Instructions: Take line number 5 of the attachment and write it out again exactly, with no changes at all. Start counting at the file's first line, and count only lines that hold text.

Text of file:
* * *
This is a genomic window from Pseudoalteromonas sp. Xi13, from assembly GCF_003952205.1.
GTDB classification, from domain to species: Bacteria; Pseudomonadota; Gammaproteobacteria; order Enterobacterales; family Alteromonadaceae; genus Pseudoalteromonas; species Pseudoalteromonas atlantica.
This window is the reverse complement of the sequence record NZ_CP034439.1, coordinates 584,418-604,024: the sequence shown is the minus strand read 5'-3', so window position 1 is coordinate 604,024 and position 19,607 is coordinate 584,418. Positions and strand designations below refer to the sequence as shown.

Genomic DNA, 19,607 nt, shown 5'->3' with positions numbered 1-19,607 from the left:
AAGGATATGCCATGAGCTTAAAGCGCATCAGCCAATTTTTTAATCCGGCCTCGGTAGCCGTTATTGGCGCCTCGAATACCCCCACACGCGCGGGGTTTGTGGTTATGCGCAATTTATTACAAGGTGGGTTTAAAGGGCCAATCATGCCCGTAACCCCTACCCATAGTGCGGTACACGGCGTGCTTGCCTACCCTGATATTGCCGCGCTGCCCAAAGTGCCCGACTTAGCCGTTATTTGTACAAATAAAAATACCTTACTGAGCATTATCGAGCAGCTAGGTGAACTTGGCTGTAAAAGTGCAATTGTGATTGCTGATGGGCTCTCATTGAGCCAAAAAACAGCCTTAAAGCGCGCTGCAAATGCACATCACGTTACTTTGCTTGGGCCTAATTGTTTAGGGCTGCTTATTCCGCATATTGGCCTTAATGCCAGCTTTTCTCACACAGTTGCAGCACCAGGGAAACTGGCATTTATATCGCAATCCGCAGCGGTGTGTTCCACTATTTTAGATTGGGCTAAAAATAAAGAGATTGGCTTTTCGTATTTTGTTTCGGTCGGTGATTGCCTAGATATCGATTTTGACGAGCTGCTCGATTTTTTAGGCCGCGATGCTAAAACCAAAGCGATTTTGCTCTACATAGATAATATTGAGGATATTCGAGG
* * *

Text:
AAGGATATGCCATGAGCTTAAAGCGCATCAGCCAATTTTTTAATCCGGCCTCGGTAGCCGTTATTGGCGCCTCGAATACCCCCACACGCGCGGGGTTTGTGGTTATGCGCAATTTATTACAAGGTGGGTTTAAAGGGCCAATCATGCCCGTAACCCCTACCCATAGTGCGGTACACGGCGTGCTTGCCTACCCTGATATTGCCGCGCTGCCCAAAGTGCCCGACTTAGCCGTTATTTGTACAAATAAAAATACCTTACTGAGCATTATCGAGCAGCTAGGTGAACTTGGCTGTAAAAGTGCAATTGTGATTGCTGATGGGCTCTCATTGAGCCAAAAAACAGCCTTAAAGCGCGCTGCAAATGCACATCACGTTACTTTGCTTGGGCCTAATTGTTTAGGGCTGCTTATTCCGCATATTGGCCTTAATGCCAGCTTTTCTCACACAGTTGCAGCACCAGGGAAACTGGCATTTATATCGCAATCCGCAGCGGTGTGTTCCACTATTTTAGATTGGGCTAAAAATAAAGAGATTGGCTTTTCGTATTTTGTTTCGGTCGGTGATTGCCTAGATATCGATTTTGACGAGCTGCTCGATTTTTTAGGCCGCGATGCTAAAACCAAAGCGATTTTGCTCTACATAGATAATATTGAGGATATTCGAGG